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OBJECTIVE: A characteristic feature of the inflammatory infiltrate in rheumatoid arthritis is the segregation of CD4 and CD8 T lymphocyte subsets into distinct microdomains within the inflamed synovium. The aim of this study was to test the hypothesis that chemokines in general and stromal cell-derived factor 1 (SDF-1; CXCL12) in particular are responsible for generating this distinctive microcompartmentalization. METHODS: We examined how synovial CD4/CD8 T cell subsets interacted in coculture assays with fibroblasts derived from chronic inflammatory synovial lesions and normal synovial tissue as well as from fetal lung and adult skin. We used the ability of T cells to migrate beneath fibroblasts (a process called pseudoemperipolesis) as an in vitro marker of T cell accumulation within synovial tissue. RESULTS: Rheumatoid fibroblast-like synoviocytes (FLS) displayed a unique ability to support high levels of CD4 and CD8 T cell pseudoemperipolesis. Nonrheumatoid FLS as well as fetal lung fibroblasts supported low levels of pseudoemperipolesis, while skin-derived fibroblasts were unable to do so. CD8 T cells migrated under fibroblasts more efficiently and at a higher velocity than CD4 T cells, a feature that was intrinsic to CD8 T cells. Rheumatoid fibroblasts constitutively produced high levels of SDF-1 (CXCL12), which was functionally important, since blocking studies showed reductions in T cell pseudoemperipolesis to levels seen in nonrheumatoid FLS. Rheumatoid fibroblasts also constitutively produced high levels of vascular cell adhesion molecule 1 (VCAM-1; CD106), but this did not contribute to T cell pseudoemperipolesis, unlike the case for B cells, which require SDF-1 (CXCL12)-CXCR4 and CD49d-VCAM-1 (CD106) interactions. Importantly, only combinations of rheumatoid FLS and rheumatoid-derived synovial fluid T cells supported pseudoemperipolesis when examined ex vivo, confirming the in vivo relevance of these findings. CONCLUSION: These studies demonstrate that features intrinsic to both fibroblasts (the production of SDF-1) and CD8/CD4 T cells (the expression of CXCR4) are responsible for the characteristic pattern of T lymphocyte accumulation seen in the rheumatoid synovium. These findings suggest that the SDF-1/CXCR4 ligand/receptor pair is likely to play an important functional role in T lymphocyte accumulation and positioning within the rheumatoid synovium.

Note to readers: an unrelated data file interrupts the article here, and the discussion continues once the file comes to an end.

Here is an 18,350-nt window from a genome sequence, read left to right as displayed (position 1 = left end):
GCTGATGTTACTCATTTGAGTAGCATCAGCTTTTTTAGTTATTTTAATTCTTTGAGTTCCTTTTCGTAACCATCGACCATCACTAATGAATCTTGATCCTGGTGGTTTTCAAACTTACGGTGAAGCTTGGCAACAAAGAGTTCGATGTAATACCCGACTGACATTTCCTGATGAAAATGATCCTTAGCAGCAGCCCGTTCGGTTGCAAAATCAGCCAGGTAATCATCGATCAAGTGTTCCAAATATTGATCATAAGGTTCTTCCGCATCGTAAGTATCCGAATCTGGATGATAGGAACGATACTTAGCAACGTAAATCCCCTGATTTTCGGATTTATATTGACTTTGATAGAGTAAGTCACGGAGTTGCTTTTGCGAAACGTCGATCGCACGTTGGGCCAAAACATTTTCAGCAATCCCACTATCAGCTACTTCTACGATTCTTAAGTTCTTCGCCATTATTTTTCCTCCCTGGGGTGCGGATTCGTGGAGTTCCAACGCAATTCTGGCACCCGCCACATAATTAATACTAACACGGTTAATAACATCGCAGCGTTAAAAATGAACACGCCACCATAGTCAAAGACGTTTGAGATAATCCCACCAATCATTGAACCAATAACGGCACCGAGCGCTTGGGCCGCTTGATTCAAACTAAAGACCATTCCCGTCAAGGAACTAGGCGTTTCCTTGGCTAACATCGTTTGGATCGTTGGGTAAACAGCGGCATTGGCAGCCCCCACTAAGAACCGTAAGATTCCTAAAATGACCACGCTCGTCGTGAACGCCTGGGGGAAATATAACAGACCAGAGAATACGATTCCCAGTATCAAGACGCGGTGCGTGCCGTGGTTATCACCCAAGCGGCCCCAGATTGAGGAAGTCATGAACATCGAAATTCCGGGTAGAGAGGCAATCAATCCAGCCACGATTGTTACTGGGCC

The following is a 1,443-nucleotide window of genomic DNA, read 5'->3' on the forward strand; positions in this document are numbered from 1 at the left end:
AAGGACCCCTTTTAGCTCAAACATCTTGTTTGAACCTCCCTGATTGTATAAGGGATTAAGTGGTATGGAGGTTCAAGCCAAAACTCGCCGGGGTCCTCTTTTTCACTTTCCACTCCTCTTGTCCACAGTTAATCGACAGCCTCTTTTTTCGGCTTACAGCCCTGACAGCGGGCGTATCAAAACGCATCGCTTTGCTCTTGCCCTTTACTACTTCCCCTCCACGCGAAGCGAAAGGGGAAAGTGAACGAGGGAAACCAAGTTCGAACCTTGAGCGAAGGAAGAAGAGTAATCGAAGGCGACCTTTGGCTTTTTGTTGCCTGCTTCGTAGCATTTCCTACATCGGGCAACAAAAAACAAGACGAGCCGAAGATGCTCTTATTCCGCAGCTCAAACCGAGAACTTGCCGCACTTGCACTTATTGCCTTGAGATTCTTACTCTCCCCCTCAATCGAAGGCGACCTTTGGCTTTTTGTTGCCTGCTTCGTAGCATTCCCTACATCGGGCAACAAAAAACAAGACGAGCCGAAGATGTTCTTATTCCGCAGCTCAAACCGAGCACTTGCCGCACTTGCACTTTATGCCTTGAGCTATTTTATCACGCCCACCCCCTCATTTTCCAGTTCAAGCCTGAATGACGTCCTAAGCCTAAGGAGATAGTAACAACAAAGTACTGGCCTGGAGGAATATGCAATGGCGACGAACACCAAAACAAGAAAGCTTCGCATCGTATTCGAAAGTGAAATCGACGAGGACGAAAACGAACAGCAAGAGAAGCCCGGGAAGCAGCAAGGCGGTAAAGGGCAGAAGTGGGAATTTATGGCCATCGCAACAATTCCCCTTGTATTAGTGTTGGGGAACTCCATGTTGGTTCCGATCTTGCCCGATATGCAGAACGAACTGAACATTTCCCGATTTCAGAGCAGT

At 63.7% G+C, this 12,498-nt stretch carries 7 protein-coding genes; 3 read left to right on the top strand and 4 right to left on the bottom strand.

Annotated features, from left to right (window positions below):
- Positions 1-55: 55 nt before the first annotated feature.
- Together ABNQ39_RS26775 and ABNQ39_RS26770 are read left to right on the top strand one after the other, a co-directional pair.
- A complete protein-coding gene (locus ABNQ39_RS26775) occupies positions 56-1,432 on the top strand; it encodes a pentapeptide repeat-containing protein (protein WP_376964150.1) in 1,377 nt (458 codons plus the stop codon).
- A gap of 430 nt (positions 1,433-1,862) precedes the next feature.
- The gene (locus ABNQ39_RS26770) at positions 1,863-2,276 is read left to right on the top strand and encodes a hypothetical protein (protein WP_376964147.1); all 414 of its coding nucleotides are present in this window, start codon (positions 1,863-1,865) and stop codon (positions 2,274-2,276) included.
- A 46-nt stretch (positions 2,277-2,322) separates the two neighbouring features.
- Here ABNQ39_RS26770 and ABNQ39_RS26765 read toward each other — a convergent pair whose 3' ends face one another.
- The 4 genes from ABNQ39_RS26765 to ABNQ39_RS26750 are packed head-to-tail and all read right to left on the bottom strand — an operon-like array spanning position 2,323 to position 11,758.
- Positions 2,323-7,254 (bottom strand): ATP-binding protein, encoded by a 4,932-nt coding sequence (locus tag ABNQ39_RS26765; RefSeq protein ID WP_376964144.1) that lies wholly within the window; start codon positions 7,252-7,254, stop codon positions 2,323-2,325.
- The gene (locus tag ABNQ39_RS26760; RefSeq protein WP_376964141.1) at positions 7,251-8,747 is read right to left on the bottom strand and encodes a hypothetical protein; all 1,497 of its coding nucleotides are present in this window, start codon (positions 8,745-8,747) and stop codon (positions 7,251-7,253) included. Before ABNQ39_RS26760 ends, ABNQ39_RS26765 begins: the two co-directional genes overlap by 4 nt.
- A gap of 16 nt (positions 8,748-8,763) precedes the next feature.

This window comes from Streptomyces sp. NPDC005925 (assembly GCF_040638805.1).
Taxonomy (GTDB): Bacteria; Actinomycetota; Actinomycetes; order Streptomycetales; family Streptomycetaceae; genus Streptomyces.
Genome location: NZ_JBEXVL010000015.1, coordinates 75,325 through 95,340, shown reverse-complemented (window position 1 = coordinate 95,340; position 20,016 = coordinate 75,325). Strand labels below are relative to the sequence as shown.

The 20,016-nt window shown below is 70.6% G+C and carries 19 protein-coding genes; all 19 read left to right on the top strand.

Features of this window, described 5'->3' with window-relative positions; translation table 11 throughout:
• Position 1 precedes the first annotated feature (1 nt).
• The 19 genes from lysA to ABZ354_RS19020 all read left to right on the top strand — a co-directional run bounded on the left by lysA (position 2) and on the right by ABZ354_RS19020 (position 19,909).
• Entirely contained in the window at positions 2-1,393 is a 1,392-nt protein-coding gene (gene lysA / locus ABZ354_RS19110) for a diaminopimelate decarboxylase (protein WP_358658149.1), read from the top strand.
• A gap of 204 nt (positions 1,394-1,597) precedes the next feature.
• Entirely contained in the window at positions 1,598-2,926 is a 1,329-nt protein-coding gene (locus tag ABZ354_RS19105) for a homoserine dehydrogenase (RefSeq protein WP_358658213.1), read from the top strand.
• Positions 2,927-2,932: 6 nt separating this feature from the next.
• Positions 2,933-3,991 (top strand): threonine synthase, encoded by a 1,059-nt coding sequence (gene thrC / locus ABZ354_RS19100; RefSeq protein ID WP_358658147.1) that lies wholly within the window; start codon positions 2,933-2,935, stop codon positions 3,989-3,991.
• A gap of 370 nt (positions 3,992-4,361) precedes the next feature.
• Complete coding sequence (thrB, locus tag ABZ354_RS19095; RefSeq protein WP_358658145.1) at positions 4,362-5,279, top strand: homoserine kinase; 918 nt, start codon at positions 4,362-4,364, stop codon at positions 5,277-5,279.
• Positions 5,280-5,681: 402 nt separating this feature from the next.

Original publication




Journal article


Arthritis Rheum

Publication Date





2472 - 2482


Arthritis, Rheumatoid, CD4-Positive T-Lymphocytes, CD8-Positive T-Lymphocytes, Cell Movement, Chemokine CXCL12, Chemokines, CXC, Fibroblasts, Gene Expression, Humans, Pertussis Toxin, Receptors, CXCR4, Stromal Cells, Synovial Membrane, Vascular Cell Adhesion Molecule-1